The Cherokee Nation is also displeased at the implication that having some Native American DNA makes a person part of that culture. Despite the fact that Warren has never claimed tribal membership in the Cherokee Nation, they see her release of a DNA test as nothing more than a political stunt. If I were them, I’d be a little more worried about my people being disenfranchised by unprincipled Republicans, frankly. But their stance has not helped Warren politically.

Let’s face it. Republicans are really good at mud-slinging. They faced little repercussion for calling Michelle Obama the president’s “baby mama” or for fostering claims that Pres. Obama was not born in the United States. They’ve allowed Trump to call white nationalists “fine people” and to make up offensive nicknames for anyone who opposes him. Even “Little Marco” Rubio and “Lyin’ Ted” Cruz have basically taken it in the nether regions and accepted Trump’s leadership.

This is what bullies do. They don’t have true leadership qualities, so they push people around and call them names. And I do like the fact that Sen. Warren pushes back. She has relentlessly criticized this Administration for its many unprincipled actions since Trump took office and continued to crusade for fairness for the poor and middle class. She is not afraid of Trump. But in the face of his relentless taunts, she did succumb to temptation and descended into the gutter with him.

The problem with getting into the gutter is that you will get dirty – or killed.

 

 

Ignoring the Glock In the Room

Standard

A peek inside the gun vault of the Chicago Police Department. (Photo: Fox)
[A peek inside the gun vault of the Chicago Police Department. (Photo: Fox)]

Donald Trump and his buddy Jeff Sessions are at it again – taking aim at Chicago’s persistent problem with gun violence and coming up with all the wrong solutions.

Yesterday President Trump displayed his contempt for constitutional rights by declaring that the Chicago Police Department needs to institute a “stop and frisk” policy to stem the tide of gun homicides that has plagued the Second City for many years. Never mind that studies show such policies disproportionately target blacks and other minorities, especially in white neighborhoods. Never mind that a white Chicago police officer was just convicted of second degree murder for shooting a black suspect 16 times. The idea of giving police officers more license to confront people randomly  does not sit well with a community still reeling from the sight of that awful video and from the scandal of the city covering up that shooting.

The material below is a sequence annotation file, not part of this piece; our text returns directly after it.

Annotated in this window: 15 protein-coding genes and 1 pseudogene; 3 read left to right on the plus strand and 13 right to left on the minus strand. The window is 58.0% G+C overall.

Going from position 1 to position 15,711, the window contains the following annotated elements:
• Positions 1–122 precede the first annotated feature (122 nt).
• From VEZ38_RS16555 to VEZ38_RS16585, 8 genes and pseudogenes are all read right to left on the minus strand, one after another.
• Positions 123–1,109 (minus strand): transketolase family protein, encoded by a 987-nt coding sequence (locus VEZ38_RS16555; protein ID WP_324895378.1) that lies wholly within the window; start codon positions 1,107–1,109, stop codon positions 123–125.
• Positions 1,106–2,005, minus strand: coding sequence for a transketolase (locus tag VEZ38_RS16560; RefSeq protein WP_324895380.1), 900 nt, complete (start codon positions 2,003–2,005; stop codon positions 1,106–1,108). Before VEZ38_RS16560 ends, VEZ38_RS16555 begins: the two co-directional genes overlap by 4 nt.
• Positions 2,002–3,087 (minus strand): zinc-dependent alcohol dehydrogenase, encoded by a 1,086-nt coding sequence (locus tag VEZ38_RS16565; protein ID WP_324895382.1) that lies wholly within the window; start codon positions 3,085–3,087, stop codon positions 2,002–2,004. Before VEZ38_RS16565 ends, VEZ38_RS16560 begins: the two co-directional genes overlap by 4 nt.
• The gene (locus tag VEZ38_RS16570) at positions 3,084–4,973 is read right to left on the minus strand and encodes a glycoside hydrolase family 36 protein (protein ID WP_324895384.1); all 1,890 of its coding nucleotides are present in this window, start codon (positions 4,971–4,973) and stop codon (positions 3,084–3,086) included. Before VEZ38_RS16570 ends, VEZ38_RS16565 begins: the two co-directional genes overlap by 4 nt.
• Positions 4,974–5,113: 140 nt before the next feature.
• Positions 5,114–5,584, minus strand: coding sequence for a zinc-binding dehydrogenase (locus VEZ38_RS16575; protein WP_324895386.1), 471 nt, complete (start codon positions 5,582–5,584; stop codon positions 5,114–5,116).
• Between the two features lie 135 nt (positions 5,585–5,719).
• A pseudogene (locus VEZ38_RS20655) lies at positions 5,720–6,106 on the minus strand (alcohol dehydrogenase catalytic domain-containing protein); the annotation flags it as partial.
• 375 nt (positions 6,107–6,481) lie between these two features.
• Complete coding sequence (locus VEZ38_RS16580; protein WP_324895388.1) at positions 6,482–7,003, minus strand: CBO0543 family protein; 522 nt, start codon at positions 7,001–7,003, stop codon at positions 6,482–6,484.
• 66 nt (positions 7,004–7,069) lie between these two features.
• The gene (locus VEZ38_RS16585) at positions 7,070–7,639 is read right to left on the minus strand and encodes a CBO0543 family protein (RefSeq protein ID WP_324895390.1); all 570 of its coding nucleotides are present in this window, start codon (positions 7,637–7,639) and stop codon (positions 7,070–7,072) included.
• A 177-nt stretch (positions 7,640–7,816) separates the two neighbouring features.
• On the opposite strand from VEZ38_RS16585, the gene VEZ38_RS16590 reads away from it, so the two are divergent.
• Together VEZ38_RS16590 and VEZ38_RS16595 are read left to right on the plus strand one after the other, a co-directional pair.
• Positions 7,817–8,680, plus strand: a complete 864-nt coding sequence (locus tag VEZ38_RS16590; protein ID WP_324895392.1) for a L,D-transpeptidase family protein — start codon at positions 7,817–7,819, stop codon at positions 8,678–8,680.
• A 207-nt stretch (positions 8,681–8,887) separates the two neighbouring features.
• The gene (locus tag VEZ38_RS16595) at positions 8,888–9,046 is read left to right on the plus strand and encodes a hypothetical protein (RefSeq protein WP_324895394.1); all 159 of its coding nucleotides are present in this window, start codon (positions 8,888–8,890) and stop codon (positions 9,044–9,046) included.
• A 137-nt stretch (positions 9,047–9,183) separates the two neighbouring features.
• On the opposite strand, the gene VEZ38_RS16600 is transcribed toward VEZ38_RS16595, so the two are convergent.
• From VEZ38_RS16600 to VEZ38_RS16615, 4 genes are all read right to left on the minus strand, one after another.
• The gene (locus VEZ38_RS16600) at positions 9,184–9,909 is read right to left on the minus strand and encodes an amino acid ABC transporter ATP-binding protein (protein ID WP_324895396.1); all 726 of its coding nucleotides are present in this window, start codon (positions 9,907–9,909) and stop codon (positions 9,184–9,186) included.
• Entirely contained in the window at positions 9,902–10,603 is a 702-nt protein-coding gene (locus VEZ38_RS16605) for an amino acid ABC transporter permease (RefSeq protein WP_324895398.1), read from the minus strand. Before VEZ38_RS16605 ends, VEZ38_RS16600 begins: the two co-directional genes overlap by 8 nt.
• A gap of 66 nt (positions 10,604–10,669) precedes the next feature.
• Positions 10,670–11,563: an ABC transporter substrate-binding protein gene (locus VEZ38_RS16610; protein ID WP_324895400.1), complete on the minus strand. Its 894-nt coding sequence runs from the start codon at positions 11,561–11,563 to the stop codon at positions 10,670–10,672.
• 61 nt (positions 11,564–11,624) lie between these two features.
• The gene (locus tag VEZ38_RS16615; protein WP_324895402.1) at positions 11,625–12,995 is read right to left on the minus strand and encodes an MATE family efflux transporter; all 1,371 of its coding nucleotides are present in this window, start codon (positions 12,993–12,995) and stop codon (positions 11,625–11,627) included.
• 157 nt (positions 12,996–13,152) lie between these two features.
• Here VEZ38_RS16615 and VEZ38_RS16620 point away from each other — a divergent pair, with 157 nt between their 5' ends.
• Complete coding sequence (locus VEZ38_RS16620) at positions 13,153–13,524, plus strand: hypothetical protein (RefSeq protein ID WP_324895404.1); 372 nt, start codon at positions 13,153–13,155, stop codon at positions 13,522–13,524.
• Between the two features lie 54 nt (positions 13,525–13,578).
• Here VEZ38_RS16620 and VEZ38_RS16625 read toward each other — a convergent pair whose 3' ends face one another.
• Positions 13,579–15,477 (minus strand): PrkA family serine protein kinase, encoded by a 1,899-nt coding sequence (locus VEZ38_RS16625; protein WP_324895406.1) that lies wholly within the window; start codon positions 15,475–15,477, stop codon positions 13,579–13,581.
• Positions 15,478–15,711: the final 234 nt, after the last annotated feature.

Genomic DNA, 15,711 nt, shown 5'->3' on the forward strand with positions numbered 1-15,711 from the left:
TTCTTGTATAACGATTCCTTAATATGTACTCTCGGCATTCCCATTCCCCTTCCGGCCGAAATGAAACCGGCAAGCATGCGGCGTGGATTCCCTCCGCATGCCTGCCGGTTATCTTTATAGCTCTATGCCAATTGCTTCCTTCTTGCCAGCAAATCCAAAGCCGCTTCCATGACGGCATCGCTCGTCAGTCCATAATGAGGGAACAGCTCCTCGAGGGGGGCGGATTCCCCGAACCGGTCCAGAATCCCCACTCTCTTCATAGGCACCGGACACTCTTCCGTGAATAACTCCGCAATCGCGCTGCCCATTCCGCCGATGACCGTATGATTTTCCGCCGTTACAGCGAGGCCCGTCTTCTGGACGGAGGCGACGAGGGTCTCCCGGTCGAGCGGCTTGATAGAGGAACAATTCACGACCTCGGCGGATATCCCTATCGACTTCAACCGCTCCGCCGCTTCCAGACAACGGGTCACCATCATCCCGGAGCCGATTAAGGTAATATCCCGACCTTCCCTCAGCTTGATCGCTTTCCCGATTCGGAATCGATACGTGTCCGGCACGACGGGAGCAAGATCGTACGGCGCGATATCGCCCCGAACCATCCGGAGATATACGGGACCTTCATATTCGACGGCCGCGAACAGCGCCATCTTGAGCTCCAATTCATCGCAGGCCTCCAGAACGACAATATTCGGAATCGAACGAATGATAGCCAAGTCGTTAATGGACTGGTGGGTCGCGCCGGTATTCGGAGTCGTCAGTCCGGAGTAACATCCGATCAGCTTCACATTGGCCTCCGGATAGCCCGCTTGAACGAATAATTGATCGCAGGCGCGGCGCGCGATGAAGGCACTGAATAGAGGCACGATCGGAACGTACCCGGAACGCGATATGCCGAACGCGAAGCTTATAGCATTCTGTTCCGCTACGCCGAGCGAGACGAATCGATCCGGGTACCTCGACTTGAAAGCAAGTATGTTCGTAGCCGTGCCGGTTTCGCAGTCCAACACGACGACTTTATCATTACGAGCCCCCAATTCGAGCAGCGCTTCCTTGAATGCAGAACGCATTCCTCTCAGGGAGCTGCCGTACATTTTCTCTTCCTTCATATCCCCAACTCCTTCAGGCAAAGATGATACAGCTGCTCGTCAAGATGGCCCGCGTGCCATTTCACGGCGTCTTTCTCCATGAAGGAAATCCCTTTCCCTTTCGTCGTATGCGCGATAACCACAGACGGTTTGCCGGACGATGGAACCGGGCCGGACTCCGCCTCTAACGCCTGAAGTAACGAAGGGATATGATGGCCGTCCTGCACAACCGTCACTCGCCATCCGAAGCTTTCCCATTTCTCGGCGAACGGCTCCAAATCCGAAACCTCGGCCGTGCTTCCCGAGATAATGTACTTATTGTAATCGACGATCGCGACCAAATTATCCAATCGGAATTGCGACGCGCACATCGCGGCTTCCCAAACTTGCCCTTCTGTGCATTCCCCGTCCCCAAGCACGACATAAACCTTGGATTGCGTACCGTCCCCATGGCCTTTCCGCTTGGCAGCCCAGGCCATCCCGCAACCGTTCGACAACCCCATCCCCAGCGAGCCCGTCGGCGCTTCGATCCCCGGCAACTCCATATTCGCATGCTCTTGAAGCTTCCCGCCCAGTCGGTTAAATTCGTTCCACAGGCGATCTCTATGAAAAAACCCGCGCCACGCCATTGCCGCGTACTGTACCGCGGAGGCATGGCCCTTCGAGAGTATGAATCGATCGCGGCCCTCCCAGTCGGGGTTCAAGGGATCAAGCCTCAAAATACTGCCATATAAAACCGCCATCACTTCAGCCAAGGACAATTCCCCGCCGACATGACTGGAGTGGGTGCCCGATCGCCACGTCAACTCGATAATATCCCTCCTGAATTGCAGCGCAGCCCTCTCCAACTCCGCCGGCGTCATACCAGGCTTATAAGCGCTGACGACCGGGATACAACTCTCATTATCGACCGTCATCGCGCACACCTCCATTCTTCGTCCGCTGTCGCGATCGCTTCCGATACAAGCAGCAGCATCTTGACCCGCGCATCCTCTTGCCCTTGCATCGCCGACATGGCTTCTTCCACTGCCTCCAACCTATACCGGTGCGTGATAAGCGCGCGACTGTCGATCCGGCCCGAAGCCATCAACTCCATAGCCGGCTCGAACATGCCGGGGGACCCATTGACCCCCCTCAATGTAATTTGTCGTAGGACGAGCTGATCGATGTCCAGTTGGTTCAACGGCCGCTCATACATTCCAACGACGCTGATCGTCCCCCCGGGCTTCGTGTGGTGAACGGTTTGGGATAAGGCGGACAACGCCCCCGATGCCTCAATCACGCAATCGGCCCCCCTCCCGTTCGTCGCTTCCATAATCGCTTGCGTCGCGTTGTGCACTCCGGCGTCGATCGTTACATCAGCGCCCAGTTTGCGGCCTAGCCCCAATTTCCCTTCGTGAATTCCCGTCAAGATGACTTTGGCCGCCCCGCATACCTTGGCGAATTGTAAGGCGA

Attorney General Sessions plans to make a statement opposing federal oversight of a sweeping police reform plan being proposed in Chicago. Sessions argues that the 2015 consent decree between the Chicago PD and the ACLU was responsible for an upsurge in homicides in 2016. The consent decree required documentation for every stop police made of a potential crime suspect.

But there is no evidence that the documentation burden on its own caused an upswing in violence. Furthermore, homicides increased in a number of U.S. cities in 2016. What is unique about Chicago is that “more homicides were committed with guns in Chicago than other cities.” (“Few answers as Chicago hit with worst violence in nearly 20 years,” Chicago Tribune, Dec. 30, 2016)

Once again, our NRA-backed leaders leave out one of the most obvious issues when it comes to violence in Chicago: the proliferation of guns in our city. A lack of federal oversight and lax gun laws in the states surrounding Illinois make it far too easy to obtain guns, whether legally or illegally. The cost of an illegal firearm goes up dramatically when strict gun laws are in place. But Illinois’ relatively strict gun laws are meaningless when a gang member can make a 30 minute drive to Indiana to obtain a weapon.

Chicagoans are tired of being singled out by New Yorker Donald Trump for the rate of violent crime in our city, which isn’t even the highest in the country, contrary to popular belief. But what is really maddening is listening to our president propose wholesale violations of citizens’ rights instead of looking at one of the real solutions: making it harder to get a gun. Until we remove the NRA’s stranglehold on politicians and policy makers, gun violence will continue to plague our country, in Chicago and across the nation.